Ohio Outdoor News Cuffs and Collars – June 23, 2017
Central Ohio – Wildlife District 1
• During the 2016 deer gun season, state wildlife officer Tyler Eldred, assigned to Morrow County, and state wildlife investigator Chris Rice were on patrol in Knox County. Shortly after dark, information was received from the Turn-In-A-Poacher hotline indicating that a vehicle was observed jacklighting from the roadway. The caller was able to obtain a vehicle description as well as a license plate number. The officers responded to the area and soon spotted a vehicle matching the description provided by the caller. As the vehicle passed the officers, spotlights in the vehicle were turned on, illuminating the nearby fields. A traffic stop and further investigation by the officers revealed that the two occupants were shining for wild animals and had a loaded 12-gauge shotgun in their possession. It was also determined that the driver of the vehicle was under the influence of alcohol. The Knox County Sheriff’s Office responded, arresting the driver for OVI. The passenger was arrested for multiple wildlife charges. Several hundred dollars in fines and fees were paid for the wildlife violations, and the firearm and other equipment used in the violation were forfeited to the DNR Division of Wildlife.
• During a youth trout derby event at Eyman Park, state wildlife officer John Coffman, assigned to Fayette County, received a complaint about an adult fishing during youth hours. Officer Coffman witnessed the man reel in two trout and place them into a basket. Officer Coffman contacted the man, who admitted to catching all eight trout in the basket. The man was issued a summons for over the bag limit on trout and was ordered to pay $125 in fines and court costs.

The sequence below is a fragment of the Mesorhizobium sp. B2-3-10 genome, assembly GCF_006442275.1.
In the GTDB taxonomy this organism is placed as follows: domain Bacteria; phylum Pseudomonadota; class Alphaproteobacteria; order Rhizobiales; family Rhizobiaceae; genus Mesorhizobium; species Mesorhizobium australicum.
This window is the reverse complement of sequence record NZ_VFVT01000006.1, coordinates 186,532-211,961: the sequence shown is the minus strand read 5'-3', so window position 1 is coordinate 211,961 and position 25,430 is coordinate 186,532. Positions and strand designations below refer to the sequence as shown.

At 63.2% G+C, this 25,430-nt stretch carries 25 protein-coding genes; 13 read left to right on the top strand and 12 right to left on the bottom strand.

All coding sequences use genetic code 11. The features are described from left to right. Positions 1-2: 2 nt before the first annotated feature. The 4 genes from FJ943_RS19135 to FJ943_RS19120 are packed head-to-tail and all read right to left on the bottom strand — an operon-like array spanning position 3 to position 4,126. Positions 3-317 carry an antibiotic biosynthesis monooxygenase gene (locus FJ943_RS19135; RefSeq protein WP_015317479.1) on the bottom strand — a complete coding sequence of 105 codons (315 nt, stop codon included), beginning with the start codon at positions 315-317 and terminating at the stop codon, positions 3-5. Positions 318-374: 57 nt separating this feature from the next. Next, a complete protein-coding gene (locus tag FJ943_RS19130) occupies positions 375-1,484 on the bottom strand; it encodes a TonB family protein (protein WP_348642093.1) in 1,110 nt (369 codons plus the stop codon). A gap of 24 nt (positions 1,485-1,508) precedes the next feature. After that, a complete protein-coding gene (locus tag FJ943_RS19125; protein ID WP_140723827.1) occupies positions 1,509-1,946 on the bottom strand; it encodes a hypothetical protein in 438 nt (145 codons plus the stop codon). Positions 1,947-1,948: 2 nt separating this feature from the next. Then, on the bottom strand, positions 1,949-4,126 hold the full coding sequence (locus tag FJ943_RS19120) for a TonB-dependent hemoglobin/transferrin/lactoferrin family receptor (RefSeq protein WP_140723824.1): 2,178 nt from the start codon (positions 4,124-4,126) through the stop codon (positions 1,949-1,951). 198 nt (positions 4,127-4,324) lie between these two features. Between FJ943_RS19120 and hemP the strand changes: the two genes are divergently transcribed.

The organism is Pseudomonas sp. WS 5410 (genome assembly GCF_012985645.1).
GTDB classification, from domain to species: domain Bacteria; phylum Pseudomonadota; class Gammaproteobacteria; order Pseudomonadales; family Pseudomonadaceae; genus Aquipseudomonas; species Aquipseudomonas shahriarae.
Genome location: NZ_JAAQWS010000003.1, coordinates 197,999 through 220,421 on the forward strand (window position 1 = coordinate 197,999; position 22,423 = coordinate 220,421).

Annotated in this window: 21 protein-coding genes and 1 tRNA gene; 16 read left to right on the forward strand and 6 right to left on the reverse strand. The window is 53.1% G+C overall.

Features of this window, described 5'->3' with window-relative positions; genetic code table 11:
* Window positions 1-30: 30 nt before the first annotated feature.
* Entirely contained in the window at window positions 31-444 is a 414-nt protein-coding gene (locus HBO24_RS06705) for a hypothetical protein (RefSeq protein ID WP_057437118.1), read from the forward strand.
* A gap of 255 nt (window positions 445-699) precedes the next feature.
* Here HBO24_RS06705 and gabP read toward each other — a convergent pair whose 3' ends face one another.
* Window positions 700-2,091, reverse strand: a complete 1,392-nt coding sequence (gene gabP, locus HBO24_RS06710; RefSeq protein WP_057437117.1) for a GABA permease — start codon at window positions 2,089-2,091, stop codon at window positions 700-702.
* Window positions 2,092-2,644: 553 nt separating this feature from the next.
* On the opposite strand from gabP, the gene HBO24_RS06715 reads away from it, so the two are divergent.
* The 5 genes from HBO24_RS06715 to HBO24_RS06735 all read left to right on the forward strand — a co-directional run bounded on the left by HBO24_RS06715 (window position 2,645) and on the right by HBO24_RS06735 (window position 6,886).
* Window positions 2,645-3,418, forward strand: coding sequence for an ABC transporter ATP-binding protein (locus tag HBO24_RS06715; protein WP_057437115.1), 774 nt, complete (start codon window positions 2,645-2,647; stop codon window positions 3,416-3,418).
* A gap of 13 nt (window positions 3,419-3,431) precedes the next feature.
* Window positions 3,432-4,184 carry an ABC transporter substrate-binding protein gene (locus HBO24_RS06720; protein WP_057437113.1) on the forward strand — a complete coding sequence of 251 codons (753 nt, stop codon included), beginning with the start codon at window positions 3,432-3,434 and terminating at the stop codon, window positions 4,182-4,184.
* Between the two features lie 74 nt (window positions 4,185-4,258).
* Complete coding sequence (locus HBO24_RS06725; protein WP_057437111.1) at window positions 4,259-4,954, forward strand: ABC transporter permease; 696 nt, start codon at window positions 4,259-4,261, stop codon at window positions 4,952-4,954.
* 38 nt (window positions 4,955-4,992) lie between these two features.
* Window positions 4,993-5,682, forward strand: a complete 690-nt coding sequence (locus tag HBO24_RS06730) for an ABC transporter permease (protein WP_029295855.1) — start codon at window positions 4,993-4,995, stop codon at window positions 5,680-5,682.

Northwest Ohio – Wildlife District 2
• In fall 2016, state wildlife officer Reid Van Cleve, assigned to Ottawa County, was checking anglers at Mazurik boat access and made contact with a fisherman who was walking to his vehicle. Officer Van Cleve asked to see the man’s license and the fish he had caught that day. While walking to the vehicle, the fisherman stated he had caught close to his limit of yellow perch and four walleyes. When Officer Van Cleve looked at the fish, it was clear that all four walleyes were under the legal limit of 15 inches from Lake Erie. Officer Van Cleve issued the man a summons for undersized walleyes. The man was found guilty in court and was ordered to pay fines and court costs.
Northeast Ohio – Wildlife District 3
• While on patrol during the deer gun season, state wildlife officer Nick Turner, assigned to Harrison County, received a call from a landowner who observed three men enter his property without permission. Officer Turner and state wildlife officer field supervisor Eric Bear arrived at the property and located three men on the property, all carrying firearms. The officers checked the hunters’ information through the license database and learned that all three individuals had already harvested their yearly bag limit of two deer in Harrison County. All three men were issued summonses for hunting without permission and attempting to take more than two deer in Harrison County. They appeared in court, were convicted, and paid over $870 in fines and court costs.